Back in 2025 Vereserum made big waves in the news with the announcement of their Ceremplant chip. Developed by their injectables division, the small chip was designed to offer hope to millions of people worldwide suffering from severe visual impairments. The device worked by taking in visual information through tiny connections directly from the eye, or through a kind of “nose antenna” in some cases, and processing that information directly into the visual centers of the brain. Better yet, the Ceremplant was piezoelectrically powered by the vibration of the tiny bones in the human ear and natural body movements. Once it was implanted it never needed to be removed for a battery change.
The Ceremplant represented a huge step forward in a number of technologies and was fast tracked through FDA testing. Initial results were amazing. Its size and method of implantation meant that it could be installed in a doctor’s office by a trained professional, eliminating more costly and dangerous medical procedures. Virtually all subjects regained at least some visual capabilities with most getting back full 20/20 vision.
Vereserum’s invention was a huge medical breakthrough but it was ironically undone by yet another medical breakthrough, personalized DNA medicine. Companies like Reparre Biologics had been hard at work perfecting new stem-cell therapy techniques and had just finished their own FDA trials. Their advances made the Ceremplant obsolete before it was ever through testing. The stem-cell medicine was cheaper, safer, and more effective for around 90% of patients.
While there were still thousands suffering from cortical visual impairment (CVI) who could be helped by the injectable technology, its future was not going to be as widespread as Vereserum hoped, and the company all but discontinued research and development. The future of the technology seemed bleak until a few years ago when the body modification and bio-hacking community started showing interest. Now it seems that the implant’s future is brighter than ever, even if some say that future is a frivolous one.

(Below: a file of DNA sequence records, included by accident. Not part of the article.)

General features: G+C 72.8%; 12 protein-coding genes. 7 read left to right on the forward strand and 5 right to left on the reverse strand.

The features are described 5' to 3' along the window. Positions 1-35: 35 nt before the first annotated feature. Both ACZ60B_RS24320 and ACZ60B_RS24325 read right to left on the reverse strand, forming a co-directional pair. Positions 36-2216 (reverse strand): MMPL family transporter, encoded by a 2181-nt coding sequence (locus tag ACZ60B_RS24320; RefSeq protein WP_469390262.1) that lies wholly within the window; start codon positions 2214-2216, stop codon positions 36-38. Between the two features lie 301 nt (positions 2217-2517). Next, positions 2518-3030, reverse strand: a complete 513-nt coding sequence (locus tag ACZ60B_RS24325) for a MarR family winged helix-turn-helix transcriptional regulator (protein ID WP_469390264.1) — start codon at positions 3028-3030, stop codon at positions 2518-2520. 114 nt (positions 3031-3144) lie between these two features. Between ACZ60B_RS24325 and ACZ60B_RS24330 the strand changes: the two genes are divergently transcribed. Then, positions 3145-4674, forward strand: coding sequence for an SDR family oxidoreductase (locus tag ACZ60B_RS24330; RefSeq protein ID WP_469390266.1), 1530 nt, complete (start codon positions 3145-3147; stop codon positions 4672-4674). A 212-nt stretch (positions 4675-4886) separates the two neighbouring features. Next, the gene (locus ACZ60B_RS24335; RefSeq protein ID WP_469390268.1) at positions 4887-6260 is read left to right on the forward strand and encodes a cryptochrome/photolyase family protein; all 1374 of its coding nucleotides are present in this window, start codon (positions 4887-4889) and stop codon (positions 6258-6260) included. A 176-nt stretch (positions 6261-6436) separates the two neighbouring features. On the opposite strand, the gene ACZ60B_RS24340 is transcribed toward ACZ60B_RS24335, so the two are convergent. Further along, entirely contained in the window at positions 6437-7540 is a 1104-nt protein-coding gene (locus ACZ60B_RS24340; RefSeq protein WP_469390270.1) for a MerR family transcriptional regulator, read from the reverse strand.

Veresrum opened the code to their 1st generation Ceremplant soon after cutting off funding, and that’s when the bio-hackers started to experiment with the technology. Within a few months members of the community had created a Ceremplant that offered a real-time overlay of your surroundings with street addresses. Soon after, someone added a business review feature. Then a social app popped up, and the ball kept rolling. A full software suite now exist for the Ceremplant including a rudimentary facial recognition program, image editing software, messaging services, and chess. All of this created by passionate enthusiasts who keep coming up with new features and uses everyday.
The buzz is so big in fact, that Vereserum has announced plans to restart their own program again, even if some inside the company seem less than thrilled with what their technology has become.
“At one time the Ceremplant represented hope for millions. A visually disabled person could have their life forever changed in a half hour thanks to
our technology. Now our implant is associated with wifi-broadcasting-gauged ears, and implanted LED horns. People are using it to have pizza delivered in 30 minutes or less. While I’m impressed with some of the innovations, and glad that the chips are being used again, I wish they weren’t being squandered on such inconsequential matters,” says Vereserum CTO Ryan Mandal.
Not everyone thinks pizza acquisition is a meaningless pursuit however. Local bio-hacker Ano Lee has created what he calls “the most advance pizza procurement system known to man” using a Ceremplant. Ano’s system monitors brain activity and targets toppings and crust options that receive the most attention and places an order automatically. “One of the biggest problems with ordering pizza is trying to decide what you want on it. My Perfect Pizza program takes all the guess work out of it and places the order for you.”
Using the implants to identify injured people and transmit medical or financial records are almost certain according to enthusiasts. They think it may be possible to record memories one day, and even play them back. Ano and many others say that the future of the technology is almost limitless. “I believe that you could even store all the memories and biological information about a person in a Ceremplant one day. Just think, everything that makes you, you, would be on something the size of a grain of rice. If you can think it you can do it with one of these,” he says.